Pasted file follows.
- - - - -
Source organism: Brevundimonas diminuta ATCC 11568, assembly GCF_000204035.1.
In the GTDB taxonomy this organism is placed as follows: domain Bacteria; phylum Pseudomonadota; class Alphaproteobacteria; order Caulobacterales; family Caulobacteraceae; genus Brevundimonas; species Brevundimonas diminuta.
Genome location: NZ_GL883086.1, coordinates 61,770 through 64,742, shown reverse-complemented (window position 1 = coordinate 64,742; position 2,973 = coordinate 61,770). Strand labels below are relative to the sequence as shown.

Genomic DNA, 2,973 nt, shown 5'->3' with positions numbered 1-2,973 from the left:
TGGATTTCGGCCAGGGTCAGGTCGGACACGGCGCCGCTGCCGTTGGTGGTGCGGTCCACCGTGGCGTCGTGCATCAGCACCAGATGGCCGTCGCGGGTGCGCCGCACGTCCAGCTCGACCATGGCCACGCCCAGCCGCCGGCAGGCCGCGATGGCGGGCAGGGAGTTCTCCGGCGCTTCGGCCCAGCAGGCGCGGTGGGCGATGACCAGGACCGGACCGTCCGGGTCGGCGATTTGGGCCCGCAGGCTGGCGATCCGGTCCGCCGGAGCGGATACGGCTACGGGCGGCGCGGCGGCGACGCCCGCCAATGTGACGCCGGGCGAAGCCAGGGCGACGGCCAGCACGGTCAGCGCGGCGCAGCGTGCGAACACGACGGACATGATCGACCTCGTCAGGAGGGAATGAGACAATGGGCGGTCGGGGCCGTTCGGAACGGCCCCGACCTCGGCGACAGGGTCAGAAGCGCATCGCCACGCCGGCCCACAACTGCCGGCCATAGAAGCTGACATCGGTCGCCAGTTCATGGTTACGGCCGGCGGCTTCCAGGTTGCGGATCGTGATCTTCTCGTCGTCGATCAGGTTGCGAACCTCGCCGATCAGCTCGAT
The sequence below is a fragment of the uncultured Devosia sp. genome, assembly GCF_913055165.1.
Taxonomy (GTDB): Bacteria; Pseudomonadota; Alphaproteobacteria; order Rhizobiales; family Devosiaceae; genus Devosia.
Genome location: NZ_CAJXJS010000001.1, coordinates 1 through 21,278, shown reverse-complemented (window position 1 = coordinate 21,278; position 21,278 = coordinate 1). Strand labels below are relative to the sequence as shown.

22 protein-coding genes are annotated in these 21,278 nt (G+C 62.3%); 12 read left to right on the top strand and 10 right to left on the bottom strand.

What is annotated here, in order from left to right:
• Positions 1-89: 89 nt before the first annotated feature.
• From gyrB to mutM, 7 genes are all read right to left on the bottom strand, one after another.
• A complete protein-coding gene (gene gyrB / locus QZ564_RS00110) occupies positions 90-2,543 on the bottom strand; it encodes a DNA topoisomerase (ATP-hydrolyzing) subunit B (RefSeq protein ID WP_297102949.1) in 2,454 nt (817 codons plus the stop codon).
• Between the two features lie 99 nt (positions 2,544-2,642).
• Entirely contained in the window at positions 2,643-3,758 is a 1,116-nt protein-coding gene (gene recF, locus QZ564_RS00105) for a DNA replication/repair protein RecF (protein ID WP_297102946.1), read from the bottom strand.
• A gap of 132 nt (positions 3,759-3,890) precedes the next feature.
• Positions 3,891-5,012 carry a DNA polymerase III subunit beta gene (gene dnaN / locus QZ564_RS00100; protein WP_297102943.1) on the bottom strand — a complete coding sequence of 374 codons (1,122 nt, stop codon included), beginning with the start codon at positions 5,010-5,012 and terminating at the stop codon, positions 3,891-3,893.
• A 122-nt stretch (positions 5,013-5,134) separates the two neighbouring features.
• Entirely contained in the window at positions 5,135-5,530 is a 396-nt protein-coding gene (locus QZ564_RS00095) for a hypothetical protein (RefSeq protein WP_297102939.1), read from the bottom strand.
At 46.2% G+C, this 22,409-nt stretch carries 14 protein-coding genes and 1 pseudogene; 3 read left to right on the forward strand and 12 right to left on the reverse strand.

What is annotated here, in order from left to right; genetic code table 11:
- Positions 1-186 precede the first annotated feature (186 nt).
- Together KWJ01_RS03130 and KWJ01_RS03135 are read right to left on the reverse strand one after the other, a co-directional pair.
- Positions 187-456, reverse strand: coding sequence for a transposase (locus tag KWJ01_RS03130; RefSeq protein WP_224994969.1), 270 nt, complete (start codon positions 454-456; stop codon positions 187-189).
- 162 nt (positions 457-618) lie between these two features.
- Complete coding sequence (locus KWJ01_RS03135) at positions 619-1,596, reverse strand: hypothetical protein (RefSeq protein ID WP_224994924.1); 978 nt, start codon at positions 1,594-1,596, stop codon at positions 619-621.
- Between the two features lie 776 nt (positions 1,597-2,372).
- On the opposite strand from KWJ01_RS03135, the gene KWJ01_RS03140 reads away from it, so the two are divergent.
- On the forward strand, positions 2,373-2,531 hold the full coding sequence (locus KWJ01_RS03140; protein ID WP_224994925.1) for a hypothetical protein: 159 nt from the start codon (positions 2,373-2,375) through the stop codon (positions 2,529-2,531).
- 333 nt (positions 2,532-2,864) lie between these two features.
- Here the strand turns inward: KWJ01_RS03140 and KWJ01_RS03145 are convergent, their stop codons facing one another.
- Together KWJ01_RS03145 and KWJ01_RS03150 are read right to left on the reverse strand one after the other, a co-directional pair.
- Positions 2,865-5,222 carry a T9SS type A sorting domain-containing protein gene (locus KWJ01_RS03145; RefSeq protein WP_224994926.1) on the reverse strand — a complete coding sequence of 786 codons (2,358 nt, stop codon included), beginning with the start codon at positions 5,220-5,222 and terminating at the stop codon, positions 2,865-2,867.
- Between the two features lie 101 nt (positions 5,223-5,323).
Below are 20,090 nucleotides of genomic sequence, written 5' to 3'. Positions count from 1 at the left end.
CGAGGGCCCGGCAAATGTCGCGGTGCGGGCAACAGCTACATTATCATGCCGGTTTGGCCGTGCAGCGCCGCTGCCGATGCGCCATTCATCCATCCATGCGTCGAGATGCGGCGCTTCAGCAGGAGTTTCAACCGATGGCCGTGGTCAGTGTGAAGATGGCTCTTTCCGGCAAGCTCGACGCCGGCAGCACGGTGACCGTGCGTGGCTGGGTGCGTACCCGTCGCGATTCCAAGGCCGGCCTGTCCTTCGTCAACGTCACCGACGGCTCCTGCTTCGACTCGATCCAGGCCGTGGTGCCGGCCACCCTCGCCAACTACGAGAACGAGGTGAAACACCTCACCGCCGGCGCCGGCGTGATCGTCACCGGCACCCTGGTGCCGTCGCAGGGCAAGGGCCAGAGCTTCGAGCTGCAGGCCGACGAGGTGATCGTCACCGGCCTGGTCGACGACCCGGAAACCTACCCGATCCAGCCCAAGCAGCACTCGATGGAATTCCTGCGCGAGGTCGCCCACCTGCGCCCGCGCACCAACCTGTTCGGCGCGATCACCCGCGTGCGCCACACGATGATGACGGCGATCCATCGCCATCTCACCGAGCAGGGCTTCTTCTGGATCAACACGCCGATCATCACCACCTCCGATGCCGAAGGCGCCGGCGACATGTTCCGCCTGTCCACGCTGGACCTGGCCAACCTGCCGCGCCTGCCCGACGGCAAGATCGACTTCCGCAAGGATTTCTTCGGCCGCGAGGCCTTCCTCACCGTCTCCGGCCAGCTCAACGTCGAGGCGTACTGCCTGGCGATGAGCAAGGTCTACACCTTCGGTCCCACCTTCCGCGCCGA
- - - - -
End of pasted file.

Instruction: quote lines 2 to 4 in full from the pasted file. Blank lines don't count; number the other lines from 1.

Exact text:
In the GTDB taxonomy this organism is placed as follows: domain Bacteria; phylum Pseudomonadota; class Alphaproteobacteria; order Caulobacterales; family Caulobacteraceae; genus Brevundimonas; species Brevundimonas diminuta.
Genome location: NZ_GL883086.1, coordinates 61,770 through 64,742, shown reverse-complemented (window position 1 = coordinate 64,742; position 2,973 = coordinate 61,770). Strand labels below are relative to the sequence as shown.

Genomic DNA, 2,973 nt, shown 5'->3' with positions numbered 1-2,973 from the left: